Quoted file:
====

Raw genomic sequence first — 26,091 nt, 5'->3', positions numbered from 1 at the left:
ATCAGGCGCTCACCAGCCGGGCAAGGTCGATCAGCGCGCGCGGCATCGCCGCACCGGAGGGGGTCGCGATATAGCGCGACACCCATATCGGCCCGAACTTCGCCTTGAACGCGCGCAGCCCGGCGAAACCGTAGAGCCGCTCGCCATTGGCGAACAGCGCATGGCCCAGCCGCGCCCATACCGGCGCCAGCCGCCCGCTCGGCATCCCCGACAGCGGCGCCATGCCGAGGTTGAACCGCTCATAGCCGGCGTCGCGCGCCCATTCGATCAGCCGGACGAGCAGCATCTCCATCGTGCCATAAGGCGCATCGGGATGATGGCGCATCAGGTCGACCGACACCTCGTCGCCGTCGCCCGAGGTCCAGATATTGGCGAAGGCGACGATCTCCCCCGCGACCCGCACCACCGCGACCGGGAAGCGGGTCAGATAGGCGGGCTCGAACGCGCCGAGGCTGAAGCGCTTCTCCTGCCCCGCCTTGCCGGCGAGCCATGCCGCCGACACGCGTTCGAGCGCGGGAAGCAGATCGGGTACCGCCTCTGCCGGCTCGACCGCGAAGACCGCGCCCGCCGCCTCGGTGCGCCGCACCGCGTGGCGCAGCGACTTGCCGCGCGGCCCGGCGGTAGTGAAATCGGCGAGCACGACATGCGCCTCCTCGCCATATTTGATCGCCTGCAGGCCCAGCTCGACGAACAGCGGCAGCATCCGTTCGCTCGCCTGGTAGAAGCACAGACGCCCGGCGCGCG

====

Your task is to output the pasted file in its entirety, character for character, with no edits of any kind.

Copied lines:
Raw genomic sequence first — 26,091 nt, 5'->3', positions numbered from 1 at the left:
ATCAGGCGCTCACCAGCCGGGCAAGGTCGATCAGCGCGCGCGGCATCGCCGCACCGGAGGGGGTCGCGATATAGCGCGACACCCATATCGGCCCGAACTTCGCCTTGAACGCGCGCAGCCCGGCGAAACCGTAGAGCCGCTCGCCATTGGCGAACAGCGCATGGCCCAGCCGCGCCCATACCGGCGCCAGCCGCCCGCTCGGCATCCCCGACAGCGGCGCCATGCCGAGGTTGAACCGCTCATAGCCGGCGTCGCGCGCCCATTCGATCAGCCGGACGAGCAGCATCTCCATCGTGCCATAAGGCGCATCGGGATGATGGCGCATCAGGTCGACCGACACCTCGTCGCCGTCGCCCGAGGTCCAGATATTGGCGAAGGCGACGATCTCCCCCGCGACCCGCACCACCGCGACCGGGAAGCGGGTCAGATAGGCGGGCTCGAACGCGCCGAGGCTGAAGCGCTTCTCCTGCCCCGCCTTGCCGGCGAGCCATGCCGCCGACACGCGTTCGAGCGCGGGAAGCAGATCGGGTACCGCCTCTGCCGGCTCGACCGCGAAGACCGCGCCCGCCGCCTCGGTGCGCCGCACCGCGTGGCGCAGCGACTTGCCGCGCGGCCCGGCGGTAGTGAAATCGGCGAGCACGACATGCGCCTCCTCGCCATATTTGATCGCCTGCAGGCCCAGCTCGACGAACAGCGGCAGCATCCGTTCGCTCGCCTGGTAGAAGCACAGACGCCCGGCGCGCG